My friend Matthew complained that he could not remember a single meaningful dinner conversation when he was growing up. His parents were both keen golfers and talk at the table would invariably turn to the latest happenings at Houghton, the course where they played. “You’ll never guess what happened at the 5th today”. “Oscar managed to drive out of bounds no less than 5 times. It was a disaster”

One of the saddest tales was Hetty’s recount of her experience at the par 5 15th hole in the ladies game one Thursday afternoon.  It transpires she hit a solid drive off the tee and a strong gust of wind caught the ball and carried it 270 yards and out of sight around the dogleg to the left. The ball must have landed on a hard surface off the fairway giving it a massive bounce because she subsequently found it lying in a bunker only some 40 yards from the hole. She was in sight of an extremely rare and illusive “Albatross”– the completion of a par 5 hole in 2 shots or it’s even rarer mate, a hole-in-one on a par 4.

Alas, as bad luck would have it, she had left her sand wedge in the clubhouse, a club with which she may have been able to hole out from the bunker, and had to content herself with a less accurate one. She hit a good shot, though, and ended close enough to the hole to be able to complete the hole in 3, an “Eagle”, a creditable achievement itself.

Well, we bridge players are the same. Almost everything and anything reminds us of some hand or incident that occurred at the bridge table, which we cannot wait to tell everyone and anyone about.  So please bear with me while I recount my recent encounter with bridge’s equivalent of the golfing Albatross – the scoring of a grand slam, vulnerable, doubled and redoubled.Well, we bridge players are the same. Almost everything and anything reminds us of some hand or incident that occurred at the bridge table, which we cannot wait to tell everyone and anyone about.  So please bear with me while I recount my recent encounter with bridge’s equivalent of the golfing Albatross – the scoring of a grand slam, vulnerable, doubled and redoubled.

Grand slams are not that uncommon, certainly more common than a hole-in-one on a par 3 hole, but one is vulnerable only 50% of the time and rarely do opponents have the card strength to double when you and your partner have enough values to bid a 7-level contact.  But for one to then have the chutzpah to redouble and risk the anger of the Muses, that’s the stuff of Albatrosses.

I was playing an on-line bridge tournament with an unknown partner who listed himself as “Advanced”. As dealer, South, N-S vulnerable I held:  A 10 8 6 5 2 ©9¨A Q 6 A 8 3. I opened the bidding 1 Spade - a solid, but unspectacular drive off the tee, so to speak. My left-hand opponent made a take-out double showing opening values and, presumably, a 4-card Heart suit and at least 3 cards in both minors. My partner now jumped to 4 Clubs. I looked at his convention card and confirmed this to be a “splinter” bid, showing 12 or more high-card points, a singleton Club and 4 cards in each of the other 3 suits. The bid also, of course, designated Spades as the trump suit.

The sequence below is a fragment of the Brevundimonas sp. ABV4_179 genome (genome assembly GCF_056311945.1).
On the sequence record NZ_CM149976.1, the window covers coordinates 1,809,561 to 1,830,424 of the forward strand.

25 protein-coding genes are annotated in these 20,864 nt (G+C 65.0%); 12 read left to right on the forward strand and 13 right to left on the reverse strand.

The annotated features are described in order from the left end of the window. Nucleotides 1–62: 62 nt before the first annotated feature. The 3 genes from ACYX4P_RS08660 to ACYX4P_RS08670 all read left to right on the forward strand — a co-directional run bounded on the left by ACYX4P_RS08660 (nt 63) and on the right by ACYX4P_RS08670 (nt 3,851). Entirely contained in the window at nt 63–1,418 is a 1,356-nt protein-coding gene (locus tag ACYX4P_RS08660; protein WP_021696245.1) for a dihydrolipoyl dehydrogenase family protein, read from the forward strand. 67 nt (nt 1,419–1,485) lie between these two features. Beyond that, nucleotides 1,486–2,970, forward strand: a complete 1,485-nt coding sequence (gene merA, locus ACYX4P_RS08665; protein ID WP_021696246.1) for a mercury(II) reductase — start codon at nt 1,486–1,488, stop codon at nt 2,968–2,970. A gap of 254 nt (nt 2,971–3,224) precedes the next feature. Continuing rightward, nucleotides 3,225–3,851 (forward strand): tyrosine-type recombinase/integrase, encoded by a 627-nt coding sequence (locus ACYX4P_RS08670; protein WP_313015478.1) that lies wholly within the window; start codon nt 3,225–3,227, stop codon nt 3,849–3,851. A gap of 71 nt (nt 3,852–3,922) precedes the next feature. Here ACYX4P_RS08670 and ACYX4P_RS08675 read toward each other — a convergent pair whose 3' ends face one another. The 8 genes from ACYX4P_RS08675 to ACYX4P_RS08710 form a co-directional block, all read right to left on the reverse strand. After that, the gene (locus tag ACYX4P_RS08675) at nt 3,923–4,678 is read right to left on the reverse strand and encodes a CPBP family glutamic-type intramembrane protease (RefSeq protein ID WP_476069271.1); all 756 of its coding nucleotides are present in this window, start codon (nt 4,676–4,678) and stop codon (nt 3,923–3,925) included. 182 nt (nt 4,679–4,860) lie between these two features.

It appeared my ball had caught a strong gust of wind.  If my partner’s splinter bid was disciplined, he had no wasted values in Clubs and we had a likely Spade slam.  I now bid 4NT - Roman Key-Card Blackwood (RKCB) – which convention, too, he carried in his bag of tricks.  Unlike Hetty, we had all the correct tools. He responded 5 Spades, showing 2 key cards out of 5, the 4 Aces plus K, plus the Queen of trumps - in this case the ©A and K and Q. I smelled the possibility of a grand slam and bid 5NT, asking partner to bid his Kings, if any, in ascending suit order. When he responded 6D, showing the ¨K and denying the K, I knew the grand slam was on.  I could count 13 tricks, 6 top Spades, 3 Diamonds, the Heart and Club Aces, and 2 Club ruffs in dummy. I bid 7 Spades and when West doubled, I couldn’t resist the call of the Albatross and redoubled.

The full hand and bidding:

 

North

 

 

♠ K Q 7 4

 

 

© A 6 4 2

 

West

¨ K 5 4 3

East

♠ -

§ 2

♠  J 9 3

© K Q J 10

 

© 8 7 5 3

¨ J 10 9 8

South

¨ 7 2

§ K Q J 6 5

♠ A 10 8 6 5 2

§ 10 9 7 4

 

© 9

 

 

¨ A Q 6

 

 

§ 8 3

 


South

1Sp
4NT 
5NT
7Sp
Rdbl

 

West

Dble
Pass
Pass
Dble
Pass

 

North

4Cl
5SP
6D
Pass
Pass

 

East

Pass
Pass
Pass
Pass
Pass

West led ©K which I won in dummy. I played dummy’s K. I won the third trick with the A in the closed hand, ruffed a club with the 7 and returned to my hand with the 10. I ruffed my last club with dummy’s Q and ruffed a heart in Hand. I now played the A to draw East’s last trump and claimed. It is clear West’s double of the grand slam without a certain trick in his hand was ill-advised but I cannot but be a little sympathetic. He knew I would be unable to run any side suit of length. Furthermore, if I had only 5 spades, I would have to contend with his partner’s having 4. Be that as it may, if he hadn’t doubled, I wouldn’t have had my story to tell.

Hello Houston, the Albatross has landed

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About the author

Alan Caplan

Alan Caplan was born and raised in Johannesburg, South Africa. He was an active member of Bnei Zion and, subsequently, Habonim following the merger of the two movements. The year after high school ...
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